Nowadays, COPD is no longer considered a disease which affects only the lung. It is regarded as a complex inflammatory process which affects all organs during the course of the disease. Exercise capacity decreases and physical activity becomes more and more exhausting (breathlessness and other symptoms). The strain on organs increases to the same extent. Consequently, even everyday life becomes an unachievable continuous work effort accompanied by maximum physical strain.
Physical rest - whether due to breathlessness or over longer periods of time due to frequent infections - has a significant effect on exercise capacity and the course of the disease. In general, the exercise capacity reflects the structural and functional state of, among other things, the cardio vascular system and the muscles.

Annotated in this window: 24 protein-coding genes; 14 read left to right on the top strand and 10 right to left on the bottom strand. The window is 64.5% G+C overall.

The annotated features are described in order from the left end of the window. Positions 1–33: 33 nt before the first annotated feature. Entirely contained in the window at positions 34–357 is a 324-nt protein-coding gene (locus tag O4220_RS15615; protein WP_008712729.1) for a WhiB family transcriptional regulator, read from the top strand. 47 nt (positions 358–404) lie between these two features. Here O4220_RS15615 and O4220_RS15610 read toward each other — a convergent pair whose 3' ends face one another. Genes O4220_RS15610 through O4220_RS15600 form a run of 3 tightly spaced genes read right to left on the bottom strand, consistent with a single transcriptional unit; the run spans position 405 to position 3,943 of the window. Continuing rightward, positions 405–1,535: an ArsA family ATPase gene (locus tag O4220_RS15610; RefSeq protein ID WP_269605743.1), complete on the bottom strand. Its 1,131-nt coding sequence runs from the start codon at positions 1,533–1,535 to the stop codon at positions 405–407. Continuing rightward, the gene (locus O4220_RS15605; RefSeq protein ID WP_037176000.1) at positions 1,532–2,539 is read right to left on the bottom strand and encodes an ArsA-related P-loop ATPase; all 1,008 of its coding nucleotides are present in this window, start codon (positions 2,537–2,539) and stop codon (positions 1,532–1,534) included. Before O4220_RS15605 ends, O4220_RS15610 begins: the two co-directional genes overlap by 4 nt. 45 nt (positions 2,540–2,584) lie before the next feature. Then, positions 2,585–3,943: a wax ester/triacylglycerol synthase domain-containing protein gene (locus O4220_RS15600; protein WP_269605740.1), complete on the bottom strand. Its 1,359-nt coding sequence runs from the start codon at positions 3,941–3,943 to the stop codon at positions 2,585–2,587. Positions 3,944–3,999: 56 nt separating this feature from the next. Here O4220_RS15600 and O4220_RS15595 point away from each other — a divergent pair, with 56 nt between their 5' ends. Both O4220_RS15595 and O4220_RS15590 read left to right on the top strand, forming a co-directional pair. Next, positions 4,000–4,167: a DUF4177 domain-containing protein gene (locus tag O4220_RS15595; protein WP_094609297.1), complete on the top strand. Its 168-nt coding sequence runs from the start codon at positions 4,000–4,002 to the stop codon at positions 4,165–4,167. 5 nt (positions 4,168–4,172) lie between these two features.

Fig. 1: Possible courses of exercise capacity with reference to aging
Compared to changes in the lung which cannot be stopped, exercise capacity can be influenced relatively well. In order to achieve this, physical activity e.g. in training is necessary. Only if implemented systematically and regularly can training have different effects on certain organs, no matter what degree of severity or age.
Fig. 2: Possible improvements in exercise capacity due to physical training. (Expressed in watts for guidance)
Getting in shape can increase exercise capacity e.g. to a level that enables one to cope with every day life again (independence in old age). A normal day does not make you tired any more and an active lifestyle is re-enabled. Improving exercise capacity also means "preservation" for a longer period of time (e.g. years). Physical training is the most important and effective non-drug measure that can be taken to influence the course of the disease.